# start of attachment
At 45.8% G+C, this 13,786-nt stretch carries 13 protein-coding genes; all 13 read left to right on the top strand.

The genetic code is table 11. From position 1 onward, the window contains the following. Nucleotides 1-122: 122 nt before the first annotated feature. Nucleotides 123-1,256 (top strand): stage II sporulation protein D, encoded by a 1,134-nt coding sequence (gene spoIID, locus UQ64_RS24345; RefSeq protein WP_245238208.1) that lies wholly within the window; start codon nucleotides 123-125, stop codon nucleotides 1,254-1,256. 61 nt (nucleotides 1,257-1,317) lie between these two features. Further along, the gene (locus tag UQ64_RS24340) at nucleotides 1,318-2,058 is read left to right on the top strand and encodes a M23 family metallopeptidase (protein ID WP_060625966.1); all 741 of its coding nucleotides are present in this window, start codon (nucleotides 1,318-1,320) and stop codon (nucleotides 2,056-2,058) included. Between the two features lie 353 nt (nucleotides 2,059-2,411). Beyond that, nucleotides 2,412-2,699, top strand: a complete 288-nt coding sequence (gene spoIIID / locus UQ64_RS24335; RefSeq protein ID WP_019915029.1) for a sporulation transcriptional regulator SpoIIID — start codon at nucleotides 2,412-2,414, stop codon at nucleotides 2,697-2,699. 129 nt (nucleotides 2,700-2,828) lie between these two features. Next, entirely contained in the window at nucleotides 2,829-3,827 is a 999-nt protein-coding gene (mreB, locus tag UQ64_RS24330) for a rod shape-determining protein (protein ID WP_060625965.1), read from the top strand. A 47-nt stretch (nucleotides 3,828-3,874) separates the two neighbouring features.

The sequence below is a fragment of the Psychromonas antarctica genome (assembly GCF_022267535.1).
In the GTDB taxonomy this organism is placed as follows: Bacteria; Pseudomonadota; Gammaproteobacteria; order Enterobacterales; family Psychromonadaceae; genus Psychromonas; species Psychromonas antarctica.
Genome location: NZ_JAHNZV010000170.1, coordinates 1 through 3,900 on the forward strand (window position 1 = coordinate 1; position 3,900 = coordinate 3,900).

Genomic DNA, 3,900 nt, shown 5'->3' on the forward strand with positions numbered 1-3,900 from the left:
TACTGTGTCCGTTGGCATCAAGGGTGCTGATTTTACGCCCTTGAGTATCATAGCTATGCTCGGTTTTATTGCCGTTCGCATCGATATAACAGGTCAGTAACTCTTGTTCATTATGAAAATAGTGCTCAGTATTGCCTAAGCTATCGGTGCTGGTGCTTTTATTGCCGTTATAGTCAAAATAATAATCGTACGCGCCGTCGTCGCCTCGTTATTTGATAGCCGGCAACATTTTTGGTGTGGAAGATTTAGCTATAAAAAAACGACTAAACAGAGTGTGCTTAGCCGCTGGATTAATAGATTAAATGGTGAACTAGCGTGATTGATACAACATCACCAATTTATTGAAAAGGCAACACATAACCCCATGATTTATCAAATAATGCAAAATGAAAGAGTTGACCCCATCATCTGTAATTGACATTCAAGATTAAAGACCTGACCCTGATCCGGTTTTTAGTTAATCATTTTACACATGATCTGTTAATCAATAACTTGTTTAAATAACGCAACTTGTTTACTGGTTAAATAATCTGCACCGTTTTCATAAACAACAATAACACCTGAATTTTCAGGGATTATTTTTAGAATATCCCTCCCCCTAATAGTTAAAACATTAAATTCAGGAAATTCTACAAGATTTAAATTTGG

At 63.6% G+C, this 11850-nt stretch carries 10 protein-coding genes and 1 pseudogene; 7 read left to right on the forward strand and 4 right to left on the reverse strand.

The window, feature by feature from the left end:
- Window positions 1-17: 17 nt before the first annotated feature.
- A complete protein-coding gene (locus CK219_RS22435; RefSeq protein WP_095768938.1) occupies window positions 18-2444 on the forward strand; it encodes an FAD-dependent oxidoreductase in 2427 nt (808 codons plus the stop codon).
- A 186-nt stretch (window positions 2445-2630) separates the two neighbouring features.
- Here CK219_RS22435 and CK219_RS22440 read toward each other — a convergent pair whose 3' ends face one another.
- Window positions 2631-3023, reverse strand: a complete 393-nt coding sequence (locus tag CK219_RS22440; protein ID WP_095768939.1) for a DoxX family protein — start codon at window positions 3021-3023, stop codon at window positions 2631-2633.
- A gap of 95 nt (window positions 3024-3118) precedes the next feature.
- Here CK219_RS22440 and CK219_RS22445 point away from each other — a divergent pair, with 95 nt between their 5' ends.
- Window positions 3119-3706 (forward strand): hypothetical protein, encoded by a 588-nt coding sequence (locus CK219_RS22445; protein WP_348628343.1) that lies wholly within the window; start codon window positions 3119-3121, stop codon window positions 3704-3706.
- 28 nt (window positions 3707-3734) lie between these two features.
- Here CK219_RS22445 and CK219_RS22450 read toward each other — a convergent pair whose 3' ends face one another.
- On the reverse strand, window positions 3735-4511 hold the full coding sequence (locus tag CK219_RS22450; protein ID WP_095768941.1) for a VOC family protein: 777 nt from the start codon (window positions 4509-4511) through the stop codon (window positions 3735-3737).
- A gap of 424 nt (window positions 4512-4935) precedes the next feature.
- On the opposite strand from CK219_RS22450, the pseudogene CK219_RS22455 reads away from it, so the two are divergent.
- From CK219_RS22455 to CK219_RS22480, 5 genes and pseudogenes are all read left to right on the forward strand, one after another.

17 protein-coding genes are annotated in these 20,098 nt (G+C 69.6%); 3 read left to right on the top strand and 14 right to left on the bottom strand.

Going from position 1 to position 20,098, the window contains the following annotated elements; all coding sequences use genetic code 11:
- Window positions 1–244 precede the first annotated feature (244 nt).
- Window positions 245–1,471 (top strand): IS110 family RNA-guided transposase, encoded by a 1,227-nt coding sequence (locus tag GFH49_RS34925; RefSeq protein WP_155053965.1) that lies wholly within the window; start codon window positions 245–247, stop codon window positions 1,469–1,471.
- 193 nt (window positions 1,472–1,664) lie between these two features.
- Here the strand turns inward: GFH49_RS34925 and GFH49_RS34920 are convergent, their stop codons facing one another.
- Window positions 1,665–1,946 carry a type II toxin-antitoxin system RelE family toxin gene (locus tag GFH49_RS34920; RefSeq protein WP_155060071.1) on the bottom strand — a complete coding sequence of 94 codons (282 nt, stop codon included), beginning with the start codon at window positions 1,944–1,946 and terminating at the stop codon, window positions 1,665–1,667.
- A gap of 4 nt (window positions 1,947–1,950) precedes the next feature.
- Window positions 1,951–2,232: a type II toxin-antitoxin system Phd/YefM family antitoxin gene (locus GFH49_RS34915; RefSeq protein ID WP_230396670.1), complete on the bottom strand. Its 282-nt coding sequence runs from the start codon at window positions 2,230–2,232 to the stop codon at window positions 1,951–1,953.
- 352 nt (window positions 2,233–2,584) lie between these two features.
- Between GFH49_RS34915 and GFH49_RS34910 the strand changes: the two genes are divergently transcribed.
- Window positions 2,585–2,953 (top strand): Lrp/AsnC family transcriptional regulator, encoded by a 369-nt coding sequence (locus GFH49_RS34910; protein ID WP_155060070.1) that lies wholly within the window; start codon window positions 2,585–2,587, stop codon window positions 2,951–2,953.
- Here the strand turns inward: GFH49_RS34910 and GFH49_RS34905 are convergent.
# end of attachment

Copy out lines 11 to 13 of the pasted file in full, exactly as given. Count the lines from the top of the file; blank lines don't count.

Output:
- A complete protein-coding gene (locus CK219_RS22435; RefSeq protein WP_095768938.1) occupies window positions 18-2444 on the forward strand; it encodes an FAD-dependent oxidoreductase in 2427 nt (808 codons plus the stop codon).
- A 186-nt stretch (window positions 2445-2630) separates the two neighbouring features.
- Here CK219_RS22435 and CK219_RS22440 read toward each other — a convergent pair whose 3' ends face one another.